More Spark sql commends related to metadata can be found here.

The snapshot below shows the metadata UI in the dqops DQS that is built using the Databricks SQL Connector for Python.

Setup a Dockerised Spark Development Environment with VS code and Docker

Setup a Dockerised Spark Development Environment with VS code and Docker

Databricks is not cheap, especially when I need to use it for my personal R&D work (where unfortunately money has to be taken from my own pocket). Therefore, I have been developing in a dockerised Spark environment since a while ago and I found this way actually works well. Here I list the steps to set the environment up with VS code and Docker.

1. Setup VS code remote development in Docker containers

Please refer to this guide for setting up VS code remote development in Docker containers. In addition, the docker-compose needs to be installed as well.

2. Setup base Spark cluster docker images

There are a number of open-source Spark cluster docker images available online that can be used as the base for our dev environment. After the hand-on tests, I found this one from André Perez suits best that consists of a Spark base image, Spark master image, Spark worker image, and a JupyterLab image. A simulated Hadoop distributed file system is also configured as the storage.


Apart from the Dockerfile image files, there are also a build.sh and a build.yml for configuring and building the images. In addition, a docker-compose file is provided to run up the cluster.

3. Customise the Spark cluster

We can then customise the Spark cluster to suit the requirements of our dev environment. To give an example, here is a list of customisations I made for my dev environment:

Add additional components/services required for the development, such as Microsoft SQL Server (docker image), Hadoop (docker image), OpenLDAP (docker image). You can add the build commends of those additional images to the build.sh and build.yml scripts to simplify the image build process. In addition, you need to add entries (corresponding to each image) in the docker-compose file.

Customise the JupyterLab container as the primary dev container. The Dockerfile of JupyterLab image already contains the installations of the necessary libraries for Spark development. You can install the additional libraries required for your development by extending this Dcokerfile. For example, I have added pyodbc to connect to mssql, SparkJDBC jar to connect to Spark Thrift Server, and the requirements.txt file containing all the dependency Python libraries I need.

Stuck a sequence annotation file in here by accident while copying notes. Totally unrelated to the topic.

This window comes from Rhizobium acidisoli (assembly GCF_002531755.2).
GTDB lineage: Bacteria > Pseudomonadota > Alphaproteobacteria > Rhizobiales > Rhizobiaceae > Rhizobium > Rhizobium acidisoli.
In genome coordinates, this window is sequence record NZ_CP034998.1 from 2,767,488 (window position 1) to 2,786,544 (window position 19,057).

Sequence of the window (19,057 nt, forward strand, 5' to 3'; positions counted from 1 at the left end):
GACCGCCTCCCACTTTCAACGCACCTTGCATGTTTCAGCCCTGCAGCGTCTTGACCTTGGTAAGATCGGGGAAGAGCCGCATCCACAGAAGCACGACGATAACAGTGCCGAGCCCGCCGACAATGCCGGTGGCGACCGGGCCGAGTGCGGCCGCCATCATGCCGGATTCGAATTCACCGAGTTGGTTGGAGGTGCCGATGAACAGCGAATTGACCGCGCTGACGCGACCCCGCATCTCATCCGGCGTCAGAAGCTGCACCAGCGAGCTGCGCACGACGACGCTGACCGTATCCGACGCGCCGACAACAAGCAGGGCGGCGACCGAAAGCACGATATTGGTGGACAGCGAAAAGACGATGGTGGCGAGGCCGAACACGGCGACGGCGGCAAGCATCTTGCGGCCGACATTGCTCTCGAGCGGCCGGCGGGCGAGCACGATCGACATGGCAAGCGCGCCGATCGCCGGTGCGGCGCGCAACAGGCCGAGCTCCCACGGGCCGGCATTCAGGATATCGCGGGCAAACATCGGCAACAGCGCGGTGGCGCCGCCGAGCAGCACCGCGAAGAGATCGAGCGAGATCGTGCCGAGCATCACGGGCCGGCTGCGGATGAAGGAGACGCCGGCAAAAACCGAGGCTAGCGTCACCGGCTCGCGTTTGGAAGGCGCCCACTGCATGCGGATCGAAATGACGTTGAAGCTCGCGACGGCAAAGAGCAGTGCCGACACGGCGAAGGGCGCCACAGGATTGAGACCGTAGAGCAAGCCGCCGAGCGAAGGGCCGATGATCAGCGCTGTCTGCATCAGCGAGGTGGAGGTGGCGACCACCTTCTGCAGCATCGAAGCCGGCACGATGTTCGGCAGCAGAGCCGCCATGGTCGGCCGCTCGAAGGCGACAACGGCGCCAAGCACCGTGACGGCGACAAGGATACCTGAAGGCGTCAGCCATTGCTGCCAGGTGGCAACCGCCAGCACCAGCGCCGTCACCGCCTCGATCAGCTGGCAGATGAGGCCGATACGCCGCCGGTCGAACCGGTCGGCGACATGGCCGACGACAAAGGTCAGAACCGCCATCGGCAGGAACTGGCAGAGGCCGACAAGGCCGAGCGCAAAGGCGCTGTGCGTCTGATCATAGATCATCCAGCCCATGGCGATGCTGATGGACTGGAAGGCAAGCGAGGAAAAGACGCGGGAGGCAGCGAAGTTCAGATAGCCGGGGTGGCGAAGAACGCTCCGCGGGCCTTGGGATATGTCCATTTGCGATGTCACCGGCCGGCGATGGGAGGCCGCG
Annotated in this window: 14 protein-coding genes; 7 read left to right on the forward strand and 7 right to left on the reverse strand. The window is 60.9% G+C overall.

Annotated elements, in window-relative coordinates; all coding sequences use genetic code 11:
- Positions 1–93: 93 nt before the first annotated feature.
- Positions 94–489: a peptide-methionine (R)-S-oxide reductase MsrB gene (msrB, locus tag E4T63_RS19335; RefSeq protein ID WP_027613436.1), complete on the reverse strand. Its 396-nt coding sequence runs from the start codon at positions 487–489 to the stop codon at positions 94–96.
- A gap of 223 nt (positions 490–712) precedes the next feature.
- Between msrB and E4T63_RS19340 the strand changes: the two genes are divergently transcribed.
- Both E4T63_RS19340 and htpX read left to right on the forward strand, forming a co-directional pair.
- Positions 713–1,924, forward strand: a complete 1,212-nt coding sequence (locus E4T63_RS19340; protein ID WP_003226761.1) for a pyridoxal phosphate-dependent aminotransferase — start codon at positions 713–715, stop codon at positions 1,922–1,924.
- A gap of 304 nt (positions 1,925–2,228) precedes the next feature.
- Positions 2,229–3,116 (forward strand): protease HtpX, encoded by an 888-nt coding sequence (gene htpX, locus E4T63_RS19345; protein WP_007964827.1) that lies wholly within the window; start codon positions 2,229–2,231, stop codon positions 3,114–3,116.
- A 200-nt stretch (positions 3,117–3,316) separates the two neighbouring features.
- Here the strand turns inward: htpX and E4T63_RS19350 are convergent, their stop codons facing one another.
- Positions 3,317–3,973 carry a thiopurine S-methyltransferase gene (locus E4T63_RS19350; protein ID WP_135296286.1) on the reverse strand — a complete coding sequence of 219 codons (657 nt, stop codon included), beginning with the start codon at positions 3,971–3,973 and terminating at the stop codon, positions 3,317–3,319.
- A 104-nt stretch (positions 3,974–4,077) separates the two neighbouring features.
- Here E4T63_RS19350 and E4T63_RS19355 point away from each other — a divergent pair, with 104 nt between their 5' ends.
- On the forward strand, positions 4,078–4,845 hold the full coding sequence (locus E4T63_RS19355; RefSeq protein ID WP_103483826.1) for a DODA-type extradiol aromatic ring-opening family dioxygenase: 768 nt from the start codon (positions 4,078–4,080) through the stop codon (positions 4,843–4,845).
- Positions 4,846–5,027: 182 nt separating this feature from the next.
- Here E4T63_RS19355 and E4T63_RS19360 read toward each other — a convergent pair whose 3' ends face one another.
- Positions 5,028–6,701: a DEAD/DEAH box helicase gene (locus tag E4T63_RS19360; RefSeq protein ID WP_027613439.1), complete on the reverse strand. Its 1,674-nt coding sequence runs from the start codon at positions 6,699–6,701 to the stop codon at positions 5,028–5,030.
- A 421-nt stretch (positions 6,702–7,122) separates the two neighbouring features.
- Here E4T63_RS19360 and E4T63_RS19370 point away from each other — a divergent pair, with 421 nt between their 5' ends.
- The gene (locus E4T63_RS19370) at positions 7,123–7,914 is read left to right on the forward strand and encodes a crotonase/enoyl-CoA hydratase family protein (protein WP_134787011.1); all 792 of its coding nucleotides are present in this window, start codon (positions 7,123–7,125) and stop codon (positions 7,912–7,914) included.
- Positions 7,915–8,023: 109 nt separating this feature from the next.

COPY docker/jupyterlab/requirements.txt /opt/req/requirements.txt
COPY docker/jupyterlab/jdbc/SparkJDBC42.jar /opt/req/SparkJDBC42.jar

RUN curl https://packages.microsoft.com/keys/microsoft.asc | apt-key add - && \
    curl https://packages.microsoft.com/config/debian/9/prod.list > /etc/apt/sources.list.d/mssql-release.list && \
    apt-get update && \
    ACCEPT_EULA=Y apt-get -y install msodbcsql17 && \
    apt-get -y install unixodbc-dev && \
    pip3 install pyodbc && \
    pip3 install -r /opt/req/requirements.txt

ENV CLASSPATH /opt/jdbc/drivers/SparkJDBC42.jar
4. (Optional) Push images to Azure Container Registry

Please refer to this doc.

5. Build images

Extend the build.sh and build.yml to include the entries for the additional images you have added, and then run build.sh shell file.

6. Mapping source file folder to the working folder in dev container

Map your source file folder (in your local machine) to a folder in the dev Docker container (extended from the original jupyterlab container) by configuring “volumes” of the dev container entry in your docker-compose file.

7. Run docker-compose up to start containers
8. Attach VS code to the dev container

Start VS code window, open the “command palette”, and select “Remote-Containers: Attach to Running Container…”.

After the VS code window is attached to the dev container, install “Python Extension for Visual Studio Code” (Install inside the dev container, not the local host machine).

Open the working folder you mapped in step 6.

Then you have the dev environment in docker container where you can author, run, debug your code.